In a recent Third Circuit case, the District Court had found that age "was not the determinative factor," and appellant challenged the propriety of that standard for evaluating the evidence before it. Smithers v. Bailar, supra note 19, 629 F.2d at 896. The Court of Appeals considered appellant's argument that use of the word "the" was error and acknowledged that the District Court's formulation "would have been more clear if it had used the indefinite rather than the definite article." Id. Examining the entirety of the District Court's findings, however, the court held that the opinion as a whole reflected that the District Court implicitly had applied the proper rule of law, as indicated by the trial court's elaboration of its analysis and citations to other cases in which the correct test was explained. Id. at 897. In the instant case, the District Court offered no such embellishment that might clarify for the jury what the court intended the standard to be. See also Spagnuolo v. Whirlpool Corp., supra note 19, 641 F.2d at 1111-1112 (rejecting employer's argument that failure to charge jury that "age must have been the determinative factor" constituted error) (emphasis in original).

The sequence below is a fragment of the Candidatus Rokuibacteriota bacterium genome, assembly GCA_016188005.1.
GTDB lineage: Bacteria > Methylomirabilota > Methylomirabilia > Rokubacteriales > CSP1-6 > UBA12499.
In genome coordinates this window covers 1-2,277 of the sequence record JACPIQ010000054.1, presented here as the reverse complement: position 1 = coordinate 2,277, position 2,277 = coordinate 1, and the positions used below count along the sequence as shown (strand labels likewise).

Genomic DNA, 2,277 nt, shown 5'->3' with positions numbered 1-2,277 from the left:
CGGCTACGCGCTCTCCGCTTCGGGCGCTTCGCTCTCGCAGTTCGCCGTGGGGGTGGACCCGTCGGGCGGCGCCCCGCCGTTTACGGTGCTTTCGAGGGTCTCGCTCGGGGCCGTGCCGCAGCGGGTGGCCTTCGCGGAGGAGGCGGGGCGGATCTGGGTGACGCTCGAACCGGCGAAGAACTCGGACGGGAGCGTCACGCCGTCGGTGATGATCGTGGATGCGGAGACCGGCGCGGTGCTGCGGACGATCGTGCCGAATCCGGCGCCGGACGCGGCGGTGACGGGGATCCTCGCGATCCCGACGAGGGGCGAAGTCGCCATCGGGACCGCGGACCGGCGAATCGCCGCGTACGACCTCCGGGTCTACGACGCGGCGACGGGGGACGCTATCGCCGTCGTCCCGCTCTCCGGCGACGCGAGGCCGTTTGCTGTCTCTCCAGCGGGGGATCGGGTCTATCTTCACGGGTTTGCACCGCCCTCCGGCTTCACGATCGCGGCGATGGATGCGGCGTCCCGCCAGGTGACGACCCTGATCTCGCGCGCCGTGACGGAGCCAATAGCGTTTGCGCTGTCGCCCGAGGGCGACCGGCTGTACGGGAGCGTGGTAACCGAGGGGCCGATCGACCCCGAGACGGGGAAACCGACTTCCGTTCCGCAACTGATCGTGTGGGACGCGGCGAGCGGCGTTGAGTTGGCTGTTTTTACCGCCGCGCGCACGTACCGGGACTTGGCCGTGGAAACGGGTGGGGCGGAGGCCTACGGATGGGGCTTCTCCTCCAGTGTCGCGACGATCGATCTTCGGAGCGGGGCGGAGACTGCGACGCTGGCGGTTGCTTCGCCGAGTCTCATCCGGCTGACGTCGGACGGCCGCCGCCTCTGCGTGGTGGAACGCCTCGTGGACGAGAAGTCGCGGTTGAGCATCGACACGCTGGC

The courts interpreting the standard of "a determining factor" have further explained it through various reformulations. See, e.g., Loeb v. Textron, Inc., supra note 19, 600 F.2d at 1019 ("determining factor" means that, but for motive to discriminate, employee would not have been discharged); Bentley v. Stromberg-Carlson Corp., supra note 19, 638 F.2d at 11-12 ("determining factor" means "factor that made a difference * * * in the sense that 'but for' his employer's motive to discriminate against him because of age, he would not have been discharged"); Smithers v. Bailar, supra note 19, 629 F.2d at 89 ("determining factor" means age "played a part" in decision, even if nondiscriminatory reasons were more compelling); Spagnuolo v. Whirlpool Corp., supra note 19, 641 F.2d at 1112 (determining factor means but for causation); Haring v. CPC International, Inc., 664 F.2d 1234, 1239-1240 (5th Cir.1981) (age consideration made a difference to decision, citing Loeb v. Textron, Inc.); Laugeson v. Anaconda Co., supra note 19, 510 F.2d at 317 (plaintiff may recover if age "made a difference" in the decision); Kephart v. Institute of Gas Technology, supra note 19, 630 F.2d at 1222 (determining factor means but for causation); Cleverly v. Western Electric Co., 594 F.2d 638, 640 (8th Cir.1979) (approving District Court's use of "in fact made a difference" reformulation); Kelly v. American Standard, Inc., supra note 19, 640 F.2d at 984 (determining factor means but for causation); Kentroti v. Frontier Airlines, Inc., supra note 19, 585 F.2d at 974 (citing Laugeson's one factor that "makes a difference" reformulation); Anderson v. Savage Laboratories, Inc., supra note 19, 675 F.2d at 1224 (plaintiff must prove age consideration made a difference to decision)